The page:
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Human Genome News Archive Edition

Human Genome News, November 1990; 2(4)

New NIH Genome Centers Signal Milestone

Four new NIH human genome research centers have been established at U.S. universities to improve genome research technology and to develop complete genetic and physical maps of three human chromosomes and several mouse chromosomes. A private institution project mapping a fourth chromosome has been cofunded with DOE.

The 5-year genome center grants go to scientists at Washington University in St. Louis; the University of California, San Francisco (UCSF); the Massachusetts Institute of Technology (MIT) in Cambridge; and the University of Michigan, Ann Arbor. The project grant was awarded to The Salk Institute.

As hubs of the diverse NCHGR research program, the centers will be made up of several different but interrelated research projects. Centers will also serve as resources to outside scientists by providing them with newly developed research materials, opportunities to learn new techniques, and access to computer databases containing genome research results.

In announcing the National Center for Human Genome Research (NCHGR) grants, Health and Human Services Secretary Louis W. Sullivan said, "These centers signal an important milestone in the history of biomedical research. Technologies developed by genome project scientists will change the face of medical research well into the next century."

Over the past 2 years, NCHGR has been establishing a plan and organizing its research programs, says NCHGR Director James Watson. "With these new research centers, we have begun to do work we said we would do."

Washington University, St. Louis

First-year award $2,340,564
Under the direction of David Schlessinger and Maynard Olson, the Washington University Human Genome Center will use yeast artificial chromosome (YAC) technology, developed at this laboratory, to aid in the construction of complete maps of human chromosomes 7 and X. Chromosome 7 is believed to contain a total of about 5000 genes, including the cystic fibrosis gene and genes that control immune response. The X chromosome has also been the target of intensive study; genes for hemophilia A and B, diseases of the adrenal gland, fragile X syndrome, and color blindness are among those located on the X chromosome.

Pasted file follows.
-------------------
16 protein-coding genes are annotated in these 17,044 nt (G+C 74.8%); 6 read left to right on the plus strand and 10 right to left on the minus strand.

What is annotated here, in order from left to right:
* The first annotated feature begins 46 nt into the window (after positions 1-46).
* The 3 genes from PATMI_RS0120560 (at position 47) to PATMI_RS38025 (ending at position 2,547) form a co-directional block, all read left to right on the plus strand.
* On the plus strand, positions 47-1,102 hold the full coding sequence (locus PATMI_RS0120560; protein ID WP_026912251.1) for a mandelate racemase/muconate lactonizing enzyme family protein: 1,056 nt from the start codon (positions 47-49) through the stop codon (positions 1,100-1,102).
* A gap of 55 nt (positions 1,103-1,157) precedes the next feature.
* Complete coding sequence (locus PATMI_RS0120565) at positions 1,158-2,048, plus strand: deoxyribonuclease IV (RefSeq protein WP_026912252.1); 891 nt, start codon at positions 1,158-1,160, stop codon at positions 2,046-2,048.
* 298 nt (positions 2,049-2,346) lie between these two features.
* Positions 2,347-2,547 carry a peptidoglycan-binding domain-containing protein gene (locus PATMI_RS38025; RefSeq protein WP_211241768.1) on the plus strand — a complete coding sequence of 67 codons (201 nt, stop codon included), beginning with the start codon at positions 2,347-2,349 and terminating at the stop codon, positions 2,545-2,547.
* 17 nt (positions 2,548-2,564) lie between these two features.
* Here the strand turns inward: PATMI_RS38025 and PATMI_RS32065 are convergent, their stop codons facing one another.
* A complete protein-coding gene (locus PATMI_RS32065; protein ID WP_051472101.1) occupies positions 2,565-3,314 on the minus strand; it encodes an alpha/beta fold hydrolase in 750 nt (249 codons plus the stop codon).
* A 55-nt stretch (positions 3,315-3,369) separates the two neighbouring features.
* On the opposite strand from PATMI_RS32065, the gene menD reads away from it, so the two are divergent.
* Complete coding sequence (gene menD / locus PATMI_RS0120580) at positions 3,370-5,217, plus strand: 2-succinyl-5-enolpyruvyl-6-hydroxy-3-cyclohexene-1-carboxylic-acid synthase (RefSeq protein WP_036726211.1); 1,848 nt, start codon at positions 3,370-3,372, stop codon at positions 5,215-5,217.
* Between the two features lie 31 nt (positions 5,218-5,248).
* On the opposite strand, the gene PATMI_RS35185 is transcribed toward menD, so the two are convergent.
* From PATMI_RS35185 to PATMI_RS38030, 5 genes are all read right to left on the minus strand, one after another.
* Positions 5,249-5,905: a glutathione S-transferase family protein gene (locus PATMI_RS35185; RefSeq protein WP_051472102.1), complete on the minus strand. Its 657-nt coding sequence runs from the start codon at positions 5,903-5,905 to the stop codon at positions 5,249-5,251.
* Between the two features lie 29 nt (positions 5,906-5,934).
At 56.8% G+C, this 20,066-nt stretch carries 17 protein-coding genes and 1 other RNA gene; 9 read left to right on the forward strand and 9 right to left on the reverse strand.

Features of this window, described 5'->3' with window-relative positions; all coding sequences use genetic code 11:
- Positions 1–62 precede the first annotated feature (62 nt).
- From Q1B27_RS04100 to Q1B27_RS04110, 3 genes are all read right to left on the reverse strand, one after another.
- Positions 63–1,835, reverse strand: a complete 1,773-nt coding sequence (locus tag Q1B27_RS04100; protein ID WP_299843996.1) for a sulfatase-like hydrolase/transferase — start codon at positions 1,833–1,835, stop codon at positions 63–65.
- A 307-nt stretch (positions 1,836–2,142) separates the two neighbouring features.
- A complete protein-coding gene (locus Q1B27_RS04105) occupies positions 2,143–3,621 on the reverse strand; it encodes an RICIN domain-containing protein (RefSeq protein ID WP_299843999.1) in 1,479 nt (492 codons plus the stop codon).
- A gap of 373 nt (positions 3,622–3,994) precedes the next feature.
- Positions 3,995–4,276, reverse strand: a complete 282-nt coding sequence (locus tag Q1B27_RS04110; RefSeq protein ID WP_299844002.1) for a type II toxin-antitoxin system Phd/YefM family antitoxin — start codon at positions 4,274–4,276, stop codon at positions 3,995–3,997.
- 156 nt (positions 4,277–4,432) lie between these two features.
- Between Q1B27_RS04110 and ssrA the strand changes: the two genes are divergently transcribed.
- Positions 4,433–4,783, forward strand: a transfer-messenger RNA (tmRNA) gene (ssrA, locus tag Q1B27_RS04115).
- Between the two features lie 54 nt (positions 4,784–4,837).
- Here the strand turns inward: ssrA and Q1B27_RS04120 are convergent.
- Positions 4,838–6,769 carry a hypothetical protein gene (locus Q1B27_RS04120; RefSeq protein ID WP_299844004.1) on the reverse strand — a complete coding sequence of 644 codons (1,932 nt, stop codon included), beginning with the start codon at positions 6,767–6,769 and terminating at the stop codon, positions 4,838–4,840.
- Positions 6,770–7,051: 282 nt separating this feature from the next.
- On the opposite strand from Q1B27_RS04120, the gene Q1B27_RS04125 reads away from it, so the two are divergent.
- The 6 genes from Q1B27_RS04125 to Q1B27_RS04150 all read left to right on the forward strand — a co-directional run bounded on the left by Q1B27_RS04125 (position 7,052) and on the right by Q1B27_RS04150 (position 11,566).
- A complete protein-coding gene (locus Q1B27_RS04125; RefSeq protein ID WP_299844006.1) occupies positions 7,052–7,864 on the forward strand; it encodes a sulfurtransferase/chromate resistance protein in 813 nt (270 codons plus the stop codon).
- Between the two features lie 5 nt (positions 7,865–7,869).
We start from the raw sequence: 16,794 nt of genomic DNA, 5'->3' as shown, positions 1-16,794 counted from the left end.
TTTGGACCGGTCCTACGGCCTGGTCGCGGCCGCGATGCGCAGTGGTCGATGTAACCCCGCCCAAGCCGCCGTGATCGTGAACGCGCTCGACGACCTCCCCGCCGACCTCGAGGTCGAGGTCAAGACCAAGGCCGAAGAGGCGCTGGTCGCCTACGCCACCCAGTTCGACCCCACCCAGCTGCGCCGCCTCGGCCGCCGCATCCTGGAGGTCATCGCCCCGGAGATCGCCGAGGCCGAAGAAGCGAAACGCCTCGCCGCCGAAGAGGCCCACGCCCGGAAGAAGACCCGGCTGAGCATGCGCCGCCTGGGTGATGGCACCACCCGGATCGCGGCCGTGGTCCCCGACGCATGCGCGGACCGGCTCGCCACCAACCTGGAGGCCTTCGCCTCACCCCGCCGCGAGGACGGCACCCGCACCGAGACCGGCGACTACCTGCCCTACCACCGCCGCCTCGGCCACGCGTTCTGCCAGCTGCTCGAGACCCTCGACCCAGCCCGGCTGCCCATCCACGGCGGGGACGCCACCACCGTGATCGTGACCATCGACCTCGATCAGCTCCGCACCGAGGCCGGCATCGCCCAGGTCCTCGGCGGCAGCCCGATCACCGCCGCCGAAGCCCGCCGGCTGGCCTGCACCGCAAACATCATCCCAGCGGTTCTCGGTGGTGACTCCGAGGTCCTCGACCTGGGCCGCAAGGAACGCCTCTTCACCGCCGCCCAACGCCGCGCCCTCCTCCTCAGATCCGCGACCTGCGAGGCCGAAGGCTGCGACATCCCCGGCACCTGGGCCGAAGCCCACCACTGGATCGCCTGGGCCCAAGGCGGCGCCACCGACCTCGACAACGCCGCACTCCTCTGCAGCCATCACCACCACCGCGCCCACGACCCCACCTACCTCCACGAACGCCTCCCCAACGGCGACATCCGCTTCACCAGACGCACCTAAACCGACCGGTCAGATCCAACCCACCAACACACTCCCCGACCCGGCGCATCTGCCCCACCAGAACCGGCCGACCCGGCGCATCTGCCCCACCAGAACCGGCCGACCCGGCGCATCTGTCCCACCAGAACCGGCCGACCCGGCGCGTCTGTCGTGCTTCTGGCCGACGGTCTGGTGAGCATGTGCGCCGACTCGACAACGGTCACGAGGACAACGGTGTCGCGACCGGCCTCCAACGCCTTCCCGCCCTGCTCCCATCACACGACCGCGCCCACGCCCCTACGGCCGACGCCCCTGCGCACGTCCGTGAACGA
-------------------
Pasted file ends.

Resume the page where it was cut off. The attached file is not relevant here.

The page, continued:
University of California, San Francisco

First-year award $2,240,242
Researchers headed by Richard Myers and David Cox will use a variety of techniques to complete a map of chromosome 4, which, at about 200 million nucleotides, is one of the largest chromosomes and is believed to contain genes for Huntington's and Alzheimer's diseases.

Using in situ hybridization, researchers will first construct a rough map of the chromosome and then fill in the details with landmarks prepared by other methods. The UCSF center will also have components at the University of Iowa and the Fox Chase Cancer Center in Philadelphia.

Massachusetts Institute of Technology

First-year award $2,178,552
Eric Lander (Whitehead Institute for Biomedical Research) will lead a consortium of 12 principal researchers at MIT, Whitehead, Harvard University, Princeton University, and Jackson Laboratories. They will construct highly detailed maps of mouse chromosomes 1, 11, and X, with the long-term goal of mapping the entire mouse genome. Because the mouse and human genomes are very similar, scientists have used mouse mutations as a model to study the effects of mutations on cell function, immunology, neurobiology, reproduction, and behavior. The MIT center will prepare a YAC library as a resource for other scientists interested in studying the mouse genome.

University of Michigan, Ann Arbor

First-year award $1,560,942
A group led by Francis Collins will focus on improving technologies and speeding up the process of identifying disease genes "from clinic to base pair." The current long and arduous search for disease genes begins with collecting DNA from affected people and their relatives and continues through many difficult steps.

The Salk Institute, La Jolla, California

Glen Evans and his coworkers are mapping human chromosome 11 (project supported by NCHGR and DOE), to which 133 genes have been mapped, including those for Wilms' tumor, genitourinary defects, and mental retardation. Genes that play a role in several forms of cancer and allergies are also believed to be located on chromosome 11.


NIH NCHGR Centers

  • Washington University
    Chromosomes 7, X
  • UCSF
    Chromosome 4
  • MIT
    Mouse chromosomes 1, 11, X
  • University of Michigan
    Mapping technology

DOE Human Genome Program Centers

  • Lawrence Livermore National Laboratory
    Chromosome 19
  • Lawrence Berkeley Laboratory
    Chromosome 21
  • Los Alamos National Laboratory
    Chromosome 16

Cofunded DOE-NIH Project

  • The Salk Institute
    Chromosome 11

HGMIS Staff

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Human Genome Program, U.S. Department of Energy, Human Genome News (v2n4).

Human Genome Project 1990–2003

The Human Genome Project (HGP) was an international 13-year effort, 1990 to 2003. Primary goals were to discover the complete set of human genes and make them accessible for further biological study, and determine the complete sequence of DNA bases in the human genome. See Timeline for more HGP history.

Human Genome News

Published from 1989 until 2002, this newsletter facilitated HGP communication, helped prevent duplication of research effort, and informed persons interested in genome research.